Cycle paths are poor quality

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Summary of the claim

Cycle paths are not very good: they are too narrow, shared with pedestrians, full of obstructions, poorly maintained and run out in weird places. It is faster, more pleasant, or more convenient cycling on the road; therefore we should not construct cycle paths.

Example sources

The Cycle Facility of the Month is often cited in support. Cambridge Cycling Campaign also describe the problem well, as does Derek Allsopp.

Summary of responses

  1. There is no reason cycle paths must be poor quality; cycles paths which are of poor quality are so because they were designed and constructed poorly.
  2. To dismiss all cycling infrastructure based on the infrastructure that we have in UK would be to throw the baby out with the bathwater. The Cycling Embassy of Great Britain wants an end to poor quality cycle paths, but that doesn’t mean no cycle paths at all.
  3. The current cycling infrastructure in the UK is largely of a poor quality; the Cycling Embassy of Great Britain exists to address this problem. We aim to tighten the design standards for cycling-related infrastructure and ensure that these standards are implemented, preventing the construction of more cycle lanes that are too narrow, cycle paths that go unswept or go nowhere, and inappropriate “shared use facilities”.
  4. A variety of countries and cities have demonstrated cycle paths that are not poor quality, each of their own local designs. The Netherlands, Copenhagen, and New York are amongst the most famous, and those and other interesting examples will be documented on this site.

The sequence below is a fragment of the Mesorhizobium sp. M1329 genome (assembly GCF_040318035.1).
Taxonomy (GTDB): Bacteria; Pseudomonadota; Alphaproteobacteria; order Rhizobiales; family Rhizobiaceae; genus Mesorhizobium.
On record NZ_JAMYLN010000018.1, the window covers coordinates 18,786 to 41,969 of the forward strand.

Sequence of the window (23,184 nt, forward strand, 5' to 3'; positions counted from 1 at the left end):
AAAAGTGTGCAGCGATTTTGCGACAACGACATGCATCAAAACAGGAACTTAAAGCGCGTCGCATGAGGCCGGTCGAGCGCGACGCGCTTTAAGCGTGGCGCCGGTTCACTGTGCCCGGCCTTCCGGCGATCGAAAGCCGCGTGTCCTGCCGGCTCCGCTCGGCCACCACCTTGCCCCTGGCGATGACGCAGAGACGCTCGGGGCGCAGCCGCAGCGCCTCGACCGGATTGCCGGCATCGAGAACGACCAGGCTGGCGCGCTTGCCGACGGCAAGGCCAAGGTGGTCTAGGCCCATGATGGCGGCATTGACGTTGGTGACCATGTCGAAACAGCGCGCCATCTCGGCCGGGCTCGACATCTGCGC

In more detail

In the UK, where dedicated infrastructure has been provided, it has usually been poor quality; this is caused by multiple factors:

Cycle infrastructure, such as cycle lanes are often implemented in a manner designed to avoid it having any effect on the adjacent motor traffic, resulting in lanes which are too narrow to be useful for cycling, offering a zero or negative safety benefit to cyclists and doing nothing to improve subjective safety. Some cycle lanes are actually designed as road-narrowing lines (designed to make motorists slow down), the cycle symbols are added in afterwards without any consideration for their intended users.

Two-way paths on pavements are frequently added as an afterthought and might be too narrow to allow cyclists to pass each-other or achieve a useful speed. ‘Shared use’ pavements are often implemented on roads as a way to avoid addressing the problems on the adjacent carriageway; speeds and volumes of motor traffic which are entirely inappropriate for residential areas. The result is often not surfaced to a quality required for cycling and brings cyclists and pedestrians into direct conflict. This provides a poor cycling experience whilst also reducing subjective safety for pedestrians.